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Today's News

  • Ready, Set, Skate

    The sun is shining on the powder coated surfaces of Chiefland’s new skate court at Delma Locke Park. Passersby can hear the clack of little wheels as thrashers ollie up on the rails and kickflip their way off.

    The park officially opens Monday, but area skaters couldn’t wait to be the first to ride the new surface. American Ramp Company designed, built and installed the court for the city of Chiefland; the install was finished Saturday.

  • Governor fills two Levy vacancies

    Gov. Charlie Crist has appointed Marsha Drew, vice mayor of Yankeetown, to an interim term on the Levy County Board of Commissioners and Bronson insurance agency owner Cameron Asbell to a vacant seat on the Levy County School Board.

    Drew will fill the vacancy created by the suspension of commission Chair William Samuel Yearty in District 3 and will serve during his suspension. Yearty and fellow Commissioner Tony Parker were suspended from office by the governor in November after being indicted on federal charges.

  • Refuge hosts annual open house in Suwannee

    The Friends and staff of the Lower Suwannee & Cedar Keys National Wildlife Refuges held an Open House last Saturday at the Suwannee Community Center in the town of Suwannee.

    Normally held at the Cedar Key NWR, this was the first time the annual event took place in Dixie County.

    “We wanted to give people over here an opportunity to get to know the Refuge,” said Refuge Manager John Kasbohm. “Based on the turnout we’ll probably rotate years – one year in Cedar Key, one here in Suwannee.”

  • Master Gardener classes come to Yankeetown

    Registration is open for a Select Master Gardener Class being held in Yankeetown from March 10 through April 28.

    The class, being held at the Yankeetown Woman ’s Club at No. 5 56th St., Yankeetown, is limited to 25 students, first come, first served. To register, call Audrey Sharp at 352-486-5131

    These classes are incorporated into the Nature Coast Master Gardener Training. The classes and their dates are:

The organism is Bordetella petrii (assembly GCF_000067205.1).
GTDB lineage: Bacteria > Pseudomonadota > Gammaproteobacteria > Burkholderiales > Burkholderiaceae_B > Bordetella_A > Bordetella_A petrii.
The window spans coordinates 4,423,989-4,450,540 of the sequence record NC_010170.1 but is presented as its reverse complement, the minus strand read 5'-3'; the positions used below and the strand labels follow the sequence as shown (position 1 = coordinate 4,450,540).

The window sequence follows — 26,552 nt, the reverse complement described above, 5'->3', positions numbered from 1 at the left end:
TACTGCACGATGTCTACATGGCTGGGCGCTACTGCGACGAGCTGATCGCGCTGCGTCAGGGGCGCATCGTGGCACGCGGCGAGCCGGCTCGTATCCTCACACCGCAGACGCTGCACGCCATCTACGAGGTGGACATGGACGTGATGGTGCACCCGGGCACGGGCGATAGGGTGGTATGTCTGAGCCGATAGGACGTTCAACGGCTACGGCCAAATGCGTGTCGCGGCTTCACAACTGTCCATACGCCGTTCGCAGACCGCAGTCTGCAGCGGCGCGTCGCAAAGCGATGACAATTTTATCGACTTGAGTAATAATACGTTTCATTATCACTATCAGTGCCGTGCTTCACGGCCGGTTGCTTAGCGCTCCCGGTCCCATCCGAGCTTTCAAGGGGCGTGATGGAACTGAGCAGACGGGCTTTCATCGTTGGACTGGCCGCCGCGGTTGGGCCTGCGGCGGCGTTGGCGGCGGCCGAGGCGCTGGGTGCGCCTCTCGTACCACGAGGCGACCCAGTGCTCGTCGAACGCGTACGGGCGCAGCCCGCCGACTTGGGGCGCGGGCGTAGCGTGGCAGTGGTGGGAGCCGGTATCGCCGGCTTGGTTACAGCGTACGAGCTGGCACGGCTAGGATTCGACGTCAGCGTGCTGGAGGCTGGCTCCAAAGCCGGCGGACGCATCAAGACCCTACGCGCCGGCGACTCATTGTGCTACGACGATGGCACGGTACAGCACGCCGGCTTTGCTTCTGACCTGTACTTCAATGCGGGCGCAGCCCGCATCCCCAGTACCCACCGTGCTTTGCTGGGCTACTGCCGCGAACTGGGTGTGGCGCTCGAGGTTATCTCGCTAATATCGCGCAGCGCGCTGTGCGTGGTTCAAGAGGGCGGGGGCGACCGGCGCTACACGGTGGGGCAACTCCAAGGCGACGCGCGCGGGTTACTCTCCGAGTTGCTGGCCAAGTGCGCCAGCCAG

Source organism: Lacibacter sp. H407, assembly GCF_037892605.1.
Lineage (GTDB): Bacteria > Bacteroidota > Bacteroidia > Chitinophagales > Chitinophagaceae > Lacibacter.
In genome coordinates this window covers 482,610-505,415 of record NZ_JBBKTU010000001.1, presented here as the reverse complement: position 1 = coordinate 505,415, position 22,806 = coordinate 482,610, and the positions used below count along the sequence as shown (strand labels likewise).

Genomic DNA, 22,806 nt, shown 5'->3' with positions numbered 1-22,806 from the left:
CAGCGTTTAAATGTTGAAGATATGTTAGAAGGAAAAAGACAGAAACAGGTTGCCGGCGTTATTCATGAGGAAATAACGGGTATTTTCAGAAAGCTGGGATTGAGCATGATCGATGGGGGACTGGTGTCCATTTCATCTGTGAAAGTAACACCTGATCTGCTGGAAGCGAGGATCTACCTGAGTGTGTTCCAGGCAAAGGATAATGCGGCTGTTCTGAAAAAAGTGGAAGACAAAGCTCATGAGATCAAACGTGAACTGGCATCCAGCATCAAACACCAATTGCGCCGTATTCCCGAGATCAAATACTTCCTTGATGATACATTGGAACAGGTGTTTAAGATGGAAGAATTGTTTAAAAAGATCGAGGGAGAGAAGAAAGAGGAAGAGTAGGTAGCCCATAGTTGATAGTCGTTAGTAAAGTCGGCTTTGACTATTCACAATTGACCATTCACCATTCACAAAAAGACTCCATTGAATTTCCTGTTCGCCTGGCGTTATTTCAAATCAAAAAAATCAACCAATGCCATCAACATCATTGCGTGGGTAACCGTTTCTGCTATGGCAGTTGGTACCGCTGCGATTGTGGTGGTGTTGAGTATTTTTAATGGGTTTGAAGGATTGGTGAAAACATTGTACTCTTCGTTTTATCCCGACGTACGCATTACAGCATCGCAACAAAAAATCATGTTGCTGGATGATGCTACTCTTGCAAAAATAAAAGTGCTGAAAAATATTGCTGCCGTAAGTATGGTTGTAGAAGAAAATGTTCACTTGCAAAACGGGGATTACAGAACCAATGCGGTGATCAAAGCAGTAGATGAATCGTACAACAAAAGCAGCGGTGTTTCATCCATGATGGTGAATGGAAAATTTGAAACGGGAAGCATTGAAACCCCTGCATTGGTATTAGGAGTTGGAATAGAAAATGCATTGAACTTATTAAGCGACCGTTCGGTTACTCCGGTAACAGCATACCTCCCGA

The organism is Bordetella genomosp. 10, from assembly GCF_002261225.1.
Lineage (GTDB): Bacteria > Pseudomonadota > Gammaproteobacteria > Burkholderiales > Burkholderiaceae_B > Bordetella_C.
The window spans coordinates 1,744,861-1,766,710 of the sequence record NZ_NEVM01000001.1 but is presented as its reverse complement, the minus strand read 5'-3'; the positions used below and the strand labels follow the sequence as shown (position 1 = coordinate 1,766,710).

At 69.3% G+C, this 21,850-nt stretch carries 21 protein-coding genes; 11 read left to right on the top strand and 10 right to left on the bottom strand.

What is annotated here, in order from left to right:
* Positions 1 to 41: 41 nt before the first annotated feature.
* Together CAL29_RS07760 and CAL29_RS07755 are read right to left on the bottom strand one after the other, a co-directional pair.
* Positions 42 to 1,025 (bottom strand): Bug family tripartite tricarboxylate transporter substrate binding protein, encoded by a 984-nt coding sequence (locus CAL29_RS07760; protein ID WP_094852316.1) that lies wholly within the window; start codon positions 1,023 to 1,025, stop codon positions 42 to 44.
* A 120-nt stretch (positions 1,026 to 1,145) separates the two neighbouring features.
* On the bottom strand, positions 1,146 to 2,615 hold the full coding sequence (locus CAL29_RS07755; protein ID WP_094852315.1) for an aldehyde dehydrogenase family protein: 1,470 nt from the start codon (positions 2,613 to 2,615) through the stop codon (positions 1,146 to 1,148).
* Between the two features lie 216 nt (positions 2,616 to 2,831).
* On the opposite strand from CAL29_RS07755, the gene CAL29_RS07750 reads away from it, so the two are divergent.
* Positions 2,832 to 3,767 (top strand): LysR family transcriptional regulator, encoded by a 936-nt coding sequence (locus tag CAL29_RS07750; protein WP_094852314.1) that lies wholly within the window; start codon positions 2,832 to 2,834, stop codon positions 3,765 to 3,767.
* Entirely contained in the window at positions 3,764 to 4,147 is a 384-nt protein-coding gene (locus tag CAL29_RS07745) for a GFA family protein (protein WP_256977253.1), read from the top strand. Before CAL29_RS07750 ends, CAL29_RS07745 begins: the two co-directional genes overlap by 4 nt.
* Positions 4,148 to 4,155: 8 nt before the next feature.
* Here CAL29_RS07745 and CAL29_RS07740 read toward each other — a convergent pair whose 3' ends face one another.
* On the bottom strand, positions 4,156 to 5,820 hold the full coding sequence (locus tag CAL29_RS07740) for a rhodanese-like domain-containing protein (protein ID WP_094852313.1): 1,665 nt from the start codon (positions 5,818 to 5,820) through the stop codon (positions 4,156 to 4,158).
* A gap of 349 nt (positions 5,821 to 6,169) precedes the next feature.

• Beckham's 'Canes advance

    Coach Kelly Beckham's Gainesville Hurricanes rode a big wave Tuesday en route to their 70-52 regional quarterfinal win over Jacksonville Wolfson. Leading by as much as 20 points early, the 'Canes fell prey to the Wolf Pack's half court trapping defense and gave up enough possessions to let the lead slip to seven. At halftime, with GHS up by 16, fans of the purple could see the rally coming their way and they bit their nails.

  • Whole lotta woofin’

    For one night, anyway, country fans at the Second Annual Bark-N-Purr charity concert reclaimed Florida roads as Nashville artist Craig Morgan wailed “International Harvester,” his hymn celebrating hardworking, road-hogging farm combine drivers.

  • Inglis reacts to proposed nuclear plant

    The debate about Progress Energy’s new nuclear energy plant still is lively, as proved at a Feb. 26 public testimony session in Inglis.

    “It will forever change our lives,” said the first person to speak, Inglis Commissioner Edward Michaels.

    For good or ill, all aspects of the project’s impact on people and their environment were to be considered as part of the site certification application in sworn testimony for public record before Administrative Law Judge J. Lawrence Johnston from the Division of Administrative hearings in Tallahassee.

  • Bronson wants a bite of Bark ‘n’ Purr money

    The Bronson Town Council is happy for the success of the two Bark ‘n’ Purr events held at Bo Diddley Park, but they would like to see some of the money raised coming to town coffers.

    “I would like to see that the town get some proceeds back,” said Council member Melody LaFlam, who noted that the town provides a facility and other services for the event. “That’s not unreasonable.”

    LaFlam asked the council to set a workshop on setting facility usage fees for the city’s facilities.

  • Seminole Indian War author to speak at quilt museum

    The Second Seminole Indian War, 1835 to 1842, was America’s most costly Indian War in money and lives lost and was experienced differently in the scattered settlements throughout the Territory of Florida. Early pioneers from Tallahassee to St. Augustine to Tampa to Micanopy lived with a constant sense of panic and apprehension out of fear of Indian attack. Soldiers sent by the US government to fight the Seminole and Miccosukee Indians experienced many tactical differences when fighting in remote places such as Charlotte Harbor, the Everglades, and the Cove of the Withlacoochee.

  • Residents should ask governor for appointment

    To the editor:

    It is very disconcerting that the vacancies on the Levy County Commission still sit vacant after almost four months of waiting for a decision from Tallahassee.   

    Everyone should know by now two commissioners were indicted and suspended by the governor in the middle of the fourth quarter of 2008.

    It is now almost the end of February and there have not been any appointments to the positions.